STATE miner, Zimbabwe Consolidated Diamond Company (ZCDC) has moved to vigorously market locally produced diamonds, whose value is mainly determined by public perception around how they are mined and benefits accruing to communities affected by extractive activities.
In its bid to do so, ZCDC this week invited journalists to a workshop and a tour of Chiadzwa diamond fields in Marange, Manicaland province under the banner, “Equipping the media to achieve informative and responsible diamond mining reporting.”
ZCDC Mine Manager, Admore Mangoma, told delegates attending the workshop in Mutare that the value of diamonds is derived from perception, reiterating the mining processes were free from conflict and thereby do not fit the category of “blood diamonds.”
Blood diamonds are diamonds mined in a war zone and sold to finance an insurgency, an invading army’s war efforts, terrorism, or a warlord’s activity. The term is also used to highlight the negative consequences of the diamond trade in certain areas or to label an individual diamond as having come from such an area.
Zimbabwe’s detractors have been agitating for designation of gemstones mined locally as “blood diamonds” in the wake of the early 2008 alluvial diamond rush characterised by illegal panners, who fought running battles with the army and police leading to some casualties before sanity was restored and awarding of mining concessions to registered firms.
“The value of diamonds comes from perception and that is why we have invited the media to sell the positive ZCDC story, locally and internationally, as we strive to fulfil our mandate as given by our shareholders to mine and market diamonds.
“Unlike other minerals, the value of diamonds is all about perception and the largest consumers of diamond jewellery are also the largest consumers of information and news that shape perception,” said Mangoma.
Diamonds are associated with strength, love and health and throughout history the precious stones have been worn by leaders or powerful figures to symbolise strength and invincibility. Diamonds have also been associated with perfect health and represent long life.
Mangoma said the same elite societies were the most dynamic markets in terms of adoption of social and political trends and reacting quickly to information, including negative reportage.
The ZCDC boss underscored the need for a positive portrayal of the diamond mining industry globally in the wake of threats from synthetics, which are laboratory-made gems.
“Media coverage plays a pivotal role in shaping consumer patterns in defence of natural diamonds over synthetics. The media can assist ZCDC to tap into revenues downstream…let us convert that to translate to revenue generation towards national development.”
ZCDC, Mangoma added, was a strategic national asset, which has managed to honour its statutory obligations, taxes, licence fees, royalties and pay dividends amid soaring revenue that has grown from a mere US$42m in 2016 to the current US$423.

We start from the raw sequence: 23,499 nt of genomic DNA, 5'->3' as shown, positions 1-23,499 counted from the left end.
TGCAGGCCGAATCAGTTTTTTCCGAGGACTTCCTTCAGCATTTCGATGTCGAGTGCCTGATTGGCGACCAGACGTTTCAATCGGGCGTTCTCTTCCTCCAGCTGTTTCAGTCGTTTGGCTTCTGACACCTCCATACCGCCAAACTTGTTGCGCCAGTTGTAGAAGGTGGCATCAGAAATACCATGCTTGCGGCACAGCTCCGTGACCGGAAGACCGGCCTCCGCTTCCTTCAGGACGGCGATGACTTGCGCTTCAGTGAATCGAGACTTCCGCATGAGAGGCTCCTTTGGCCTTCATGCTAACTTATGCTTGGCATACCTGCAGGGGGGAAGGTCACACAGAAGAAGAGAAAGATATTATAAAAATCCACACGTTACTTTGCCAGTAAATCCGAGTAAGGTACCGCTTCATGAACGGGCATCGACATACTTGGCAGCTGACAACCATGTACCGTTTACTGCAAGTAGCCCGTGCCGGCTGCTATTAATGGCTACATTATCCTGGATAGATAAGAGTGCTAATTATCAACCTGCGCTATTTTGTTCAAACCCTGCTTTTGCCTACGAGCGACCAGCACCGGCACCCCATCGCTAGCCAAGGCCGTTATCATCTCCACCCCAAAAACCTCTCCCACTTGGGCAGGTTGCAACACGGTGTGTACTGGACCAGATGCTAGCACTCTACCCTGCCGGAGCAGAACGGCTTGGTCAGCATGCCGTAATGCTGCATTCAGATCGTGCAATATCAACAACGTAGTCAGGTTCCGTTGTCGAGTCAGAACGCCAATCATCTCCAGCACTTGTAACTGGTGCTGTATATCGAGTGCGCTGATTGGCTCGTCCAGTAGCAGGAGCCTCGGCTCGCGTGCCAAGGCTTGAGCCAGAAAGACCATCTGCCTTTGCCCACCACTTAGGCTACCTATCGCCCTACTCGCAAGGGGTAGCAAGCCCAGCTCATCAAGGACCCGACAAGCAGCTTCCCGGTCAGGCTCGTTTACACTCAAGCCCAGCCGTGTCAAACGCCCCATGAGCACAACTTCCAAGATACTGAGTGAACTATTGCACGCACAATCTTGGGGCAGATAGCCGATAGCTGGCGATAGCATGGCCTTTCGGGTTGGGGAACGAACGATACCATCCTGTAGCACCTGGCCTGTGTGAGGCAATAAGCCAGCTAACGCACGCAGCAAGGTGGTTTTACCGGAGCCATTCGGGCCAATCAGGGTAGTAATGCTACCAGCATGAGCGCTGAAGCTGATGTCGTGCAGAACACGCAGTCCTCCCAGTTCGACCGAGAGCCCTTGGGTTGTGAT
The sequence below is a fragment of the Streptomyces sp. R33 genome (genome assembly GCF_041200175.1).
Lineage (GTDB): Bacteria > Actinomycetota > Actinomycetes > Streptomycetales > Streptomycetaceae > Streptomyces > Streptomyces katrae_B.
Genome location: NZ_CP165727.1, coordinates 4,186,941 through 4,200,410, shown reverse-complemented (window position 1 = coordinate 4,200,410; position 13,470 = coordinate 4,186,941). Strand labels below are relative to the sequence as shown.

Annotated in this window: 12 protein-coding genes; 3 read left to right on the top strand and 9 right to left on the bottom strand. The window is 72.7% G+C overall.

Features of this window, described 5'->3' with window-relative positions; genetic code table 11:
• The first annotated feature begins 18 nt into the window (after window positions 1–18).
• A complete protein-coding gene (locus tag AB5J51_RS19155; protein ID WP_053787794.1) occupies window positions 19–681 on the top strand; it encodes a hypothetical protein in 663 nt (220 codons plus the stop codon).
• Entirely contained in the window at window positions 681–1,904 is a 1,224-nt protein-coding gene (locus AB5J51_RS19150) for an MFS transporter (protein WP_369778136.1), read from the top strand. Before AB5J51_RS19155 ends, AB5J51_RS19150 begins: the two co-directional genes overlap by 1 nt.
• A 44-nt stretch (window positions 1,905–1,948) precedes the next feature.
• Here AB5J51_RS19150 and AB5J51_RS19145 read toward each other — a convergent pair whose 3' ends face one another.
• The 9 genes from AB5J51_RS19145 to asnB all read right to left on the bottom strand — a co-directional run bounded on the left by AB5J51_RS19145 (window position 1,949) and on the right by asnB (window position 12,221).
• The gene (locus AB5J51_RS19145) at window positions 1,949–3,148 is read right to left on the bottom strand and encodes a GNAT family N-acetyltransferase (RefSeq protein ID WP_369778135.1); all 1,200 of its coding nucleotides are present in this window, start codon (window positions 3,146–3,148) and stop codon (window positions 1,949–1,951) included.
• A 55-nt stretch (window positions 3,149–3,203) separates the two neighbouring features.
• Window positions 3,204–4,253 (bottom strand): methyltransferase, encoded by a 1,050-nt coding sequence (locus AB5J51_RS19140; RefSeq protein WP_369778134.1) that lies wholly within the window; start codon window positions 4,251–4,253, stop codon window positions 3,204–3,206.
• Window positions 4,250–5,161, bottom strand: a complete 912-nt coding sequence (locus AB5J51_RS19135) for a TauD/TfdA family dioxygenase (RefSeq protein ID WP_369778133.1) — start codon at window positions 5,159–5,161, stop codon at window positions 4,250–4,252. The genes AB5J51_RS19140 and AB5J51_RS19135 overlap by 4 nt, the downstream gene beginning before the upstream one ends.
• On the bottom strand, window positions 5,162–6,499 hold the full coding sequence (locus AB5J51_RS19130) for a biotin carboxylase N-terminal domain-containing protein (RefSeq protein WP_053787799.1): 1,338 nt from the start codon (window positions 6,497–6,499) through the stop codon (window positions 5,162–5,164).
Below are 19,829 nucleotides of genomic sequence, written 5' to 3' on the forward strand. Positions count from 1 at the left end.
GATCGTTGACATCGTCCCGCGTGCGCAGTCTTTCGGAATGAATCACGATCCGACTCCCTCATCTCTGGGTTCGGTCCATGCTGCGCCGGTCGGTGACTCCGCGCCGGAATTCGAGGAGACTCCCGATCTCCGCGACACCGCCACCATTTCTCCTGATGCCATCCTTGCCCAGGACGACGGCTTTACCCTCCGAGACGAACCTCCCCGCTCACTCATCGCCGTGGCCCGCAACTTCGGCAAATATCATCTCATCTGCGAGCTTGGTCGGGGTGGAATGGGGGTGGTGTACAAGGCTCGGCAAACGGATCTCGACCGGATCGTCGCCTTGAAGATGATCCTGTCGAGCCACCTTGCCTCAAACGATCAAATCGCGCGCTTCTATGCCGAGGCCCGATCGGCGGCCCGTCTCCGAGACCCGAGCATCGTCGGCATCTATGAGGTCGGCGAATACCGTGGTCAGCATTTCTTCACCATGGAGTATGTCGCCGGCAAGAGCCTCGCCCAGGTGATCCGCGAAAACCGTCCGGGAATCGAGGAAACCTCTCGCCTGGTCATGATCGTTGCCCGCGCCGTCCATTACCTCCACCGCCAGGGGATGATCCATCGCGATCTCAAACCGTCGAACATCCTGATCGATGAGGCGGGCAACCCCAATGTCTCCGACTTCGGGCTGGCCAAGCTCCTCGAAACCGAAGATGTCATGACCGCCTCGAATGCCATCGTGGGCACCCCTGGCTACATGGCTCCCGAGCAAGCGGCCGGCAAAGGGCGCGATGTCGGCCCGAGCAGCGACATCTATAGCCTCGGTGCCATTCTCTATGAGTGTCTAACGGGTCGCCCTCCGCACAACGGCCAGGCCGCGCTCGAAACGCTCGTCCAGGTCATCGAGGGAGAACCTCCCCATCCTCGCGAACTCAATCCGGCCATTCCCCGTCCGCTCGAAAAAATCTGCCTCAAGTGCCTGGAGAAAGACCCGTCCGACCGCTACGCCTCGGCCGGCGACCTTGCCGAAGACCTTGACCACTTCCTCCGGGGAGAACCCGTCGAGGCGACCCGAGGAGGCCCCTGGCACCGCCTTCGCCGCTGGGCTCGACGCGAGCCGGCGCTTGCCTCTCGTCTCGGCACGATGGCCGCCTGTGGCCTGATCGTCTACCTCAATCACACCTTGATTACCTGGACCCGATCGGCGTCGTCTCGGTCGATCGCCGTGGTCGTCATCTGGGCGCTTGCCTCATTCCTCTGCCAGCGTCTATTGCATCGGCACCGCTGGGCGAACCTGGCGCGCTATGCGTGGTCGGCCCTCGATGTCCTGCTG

Chiadzwa Community Share Ownership Trust chief executive, Hardwork Mukwada, dispelled the myth that past frosty relations between displaced villagers, who were relocated elsewhere, and government, were still ongoing.
“Recounting the past painful experiences of conflict in Chiadzwa is like recounting rape over and over again after justice is done, it serves no purpose. We have moved on. We have a good relationship with ZCDC.”
In order to cement ties with the local community, ZCDC through its corporate social responsibility (CSR) programme, has managed to build schools, a health facility, a clothing factory manned by locals and manufactures personal protective equipment (PPEs) used at the mine, among other projects.
ZCDC head of public relations and community development, Sugar Chagonda said hosting of the media workshop and tour of Chiadzwa mine was a strategic intent which buttresses government’s thrust of having a transparent and accountable diamond mining industry.
“In a bid to complement government’s efforts to have a transparent and accountable diamond mining industry. This is a move to empower the media and expose them to appreciate our business, allowing them to fully understand all diamond mining processes, thereby achieving informative and responsible diamond mining reporting,” said Chagonda.
He said the State miner is deliberate and strategic about diamond mining which is critical for sustainable development.
“The diamond mining industry, particularly in the Zimbabwe is shrouded by a lot of misunderstanding and misconceptions even amongst the media, resulting in uninformed reportage in some cases.
“It is our duty to engage with the media to inform, demystify and share the correct perspective about the diamond mining industry. We strongly believe that this will in turn result in knowledgeable journalists who will share correct information.”
The media workshop and tour of Chiadzwa diamond fields were held ahead of the Kimberly Process Certification Scheme (KPCS) plenary session running from 5-11 November in Victoria Falls. Zimbabwe is the current KPCS and African Diamond Producers Association (ADPA) chairman.
ZCDC was formed by government in 2016 to ensure transparency and accountability in the diamond mining industry. – (New Zimbabwe)